[Series 1/6] The electrification of uses: a driver of decarbonization

With energy prices on the rise, the production and use of local electricity is a first step towards user autonomy, while at the same time helping to decarbonize the electricity system. The growing electrification of applications that until now have relied almost exclusively on fossil fuels, such as mobility and heating, is bringing undeniable benefits that can easily be enhanced by careful management.

Combining solar power production, energy storage, electric vehicle charging and overall control of all uses means that comprehensive installations can be created and long-term energy costs can be kept under control. 


The opportunity of sector coupling


This can relate to heating systems, which are migrating from fossil fuels to electric power alongside the development of heat pumps, and vehicles, which are currently transitioning from oil to electric power. Sector coupling, which involves stepping up electricity uses to replace fossil fuels, provides very attractive opportunities for reducing energy consumption, all applications included. In a 2018 document, the European Commission identified the benefits of sector coupling, which improves grid stability while reducing CO2 emissions from all systems. Put plainly, although integrating vehicles into the electrical system increases electricity consumption, decarbonizing vehicles and integrating them into the overall management of buildings and the grid can very significantly reduce CO2 emissions.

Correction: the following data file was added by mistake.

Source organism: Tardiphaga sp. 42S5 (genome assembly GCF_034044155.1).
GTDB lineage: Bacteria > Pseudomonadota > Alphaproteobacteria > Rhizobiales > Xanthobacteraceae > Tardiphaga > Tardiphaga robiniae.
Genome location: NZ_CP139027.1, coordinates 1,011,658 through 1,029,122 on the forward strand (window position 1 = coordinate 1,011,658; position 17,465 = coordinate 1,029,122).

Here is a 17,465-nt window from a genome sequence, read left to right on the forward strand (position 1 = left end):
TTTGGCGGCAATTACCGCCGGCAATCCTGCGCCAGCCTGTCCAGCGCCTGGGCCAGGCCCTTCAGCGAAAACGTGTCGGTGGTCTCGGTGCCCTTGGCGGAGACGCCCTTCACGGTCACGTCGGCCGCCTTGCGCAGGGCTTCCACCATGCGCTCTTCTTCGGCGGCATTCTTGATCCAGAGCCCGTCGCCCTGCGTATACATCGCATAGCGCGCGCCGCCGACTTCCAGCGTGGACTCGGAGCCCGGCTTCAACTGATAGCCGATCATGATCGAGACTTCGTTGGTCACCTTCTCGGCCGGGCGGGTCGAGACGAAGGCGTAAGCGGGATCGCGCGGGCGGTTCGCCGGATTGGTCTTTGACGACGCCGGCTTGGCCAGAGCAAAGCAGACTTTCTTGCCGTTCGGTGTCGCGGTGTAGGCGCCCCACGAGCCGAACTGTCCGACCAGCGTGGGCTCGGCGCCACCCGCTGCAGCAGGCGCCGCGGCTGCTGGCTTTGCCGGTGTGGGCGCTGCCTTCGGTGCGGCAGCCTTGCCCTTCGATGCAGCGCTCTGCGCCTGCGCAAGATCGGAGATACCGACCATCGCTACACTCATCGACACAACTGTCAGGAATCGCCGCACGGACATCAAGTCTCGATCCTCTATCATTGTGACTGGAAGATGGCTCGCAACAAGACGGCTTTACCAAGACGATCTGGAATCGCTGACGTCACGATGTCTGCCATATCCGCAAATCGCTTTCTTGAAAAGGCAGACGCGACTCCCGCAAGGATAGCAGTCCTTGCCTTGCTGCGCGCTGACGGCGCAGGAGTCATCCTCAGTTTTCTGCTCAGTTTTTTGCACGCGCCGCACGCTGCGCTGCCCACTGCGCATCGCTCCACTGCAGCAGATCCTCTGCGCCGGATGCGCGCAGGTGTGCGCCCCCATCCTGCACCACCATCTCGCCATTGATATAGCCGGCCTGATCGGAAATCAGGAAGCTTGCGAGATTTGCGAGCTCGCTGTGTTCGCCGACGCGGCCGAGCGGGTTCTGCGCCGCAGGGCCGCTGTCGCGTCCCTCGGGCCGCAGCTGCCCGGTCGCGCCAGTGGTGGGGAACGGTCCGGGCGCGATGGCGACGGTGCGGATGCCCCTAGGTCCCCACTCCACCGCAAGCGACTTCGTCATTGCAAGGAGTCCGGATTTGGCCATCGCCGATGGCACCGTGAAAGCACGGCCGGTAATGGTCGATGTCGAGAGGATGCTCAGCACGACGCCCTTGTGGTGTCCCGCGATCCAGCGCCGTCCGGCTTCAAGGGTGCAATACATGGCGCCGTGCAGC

The importance of storage


However, to decarbonize the energy system as a whole, it is essential to be able to use as much of the energy produced as possible and to store the surplus when the sun is shining, in order to make it available when solar panels are not producing energy, for example. In this scenario, storage becomes an essential link in the chain to manage the gap between power generation and demand.


EMS: electrical installation controllers 


To develop greener facilities, it is essential to make systems interoperable and manage them all in an automated and centralized way, so as to make the most of the synergies and interconnection. The development of global energy flow management software, or energy management systems (EMS), is a key tool for creating advanced systems that can also be upgraded over time.

With the rise in energy prices, return on investment periods for local energy production and management systems have been cut by a quarter, enabling them to be democratized and made highly relevant in the medium term. The large-scale rollout of these installations is a powerful driver of flexibility in the French power grid, combining storage and staggering of power demand to smooth out consumption peaks.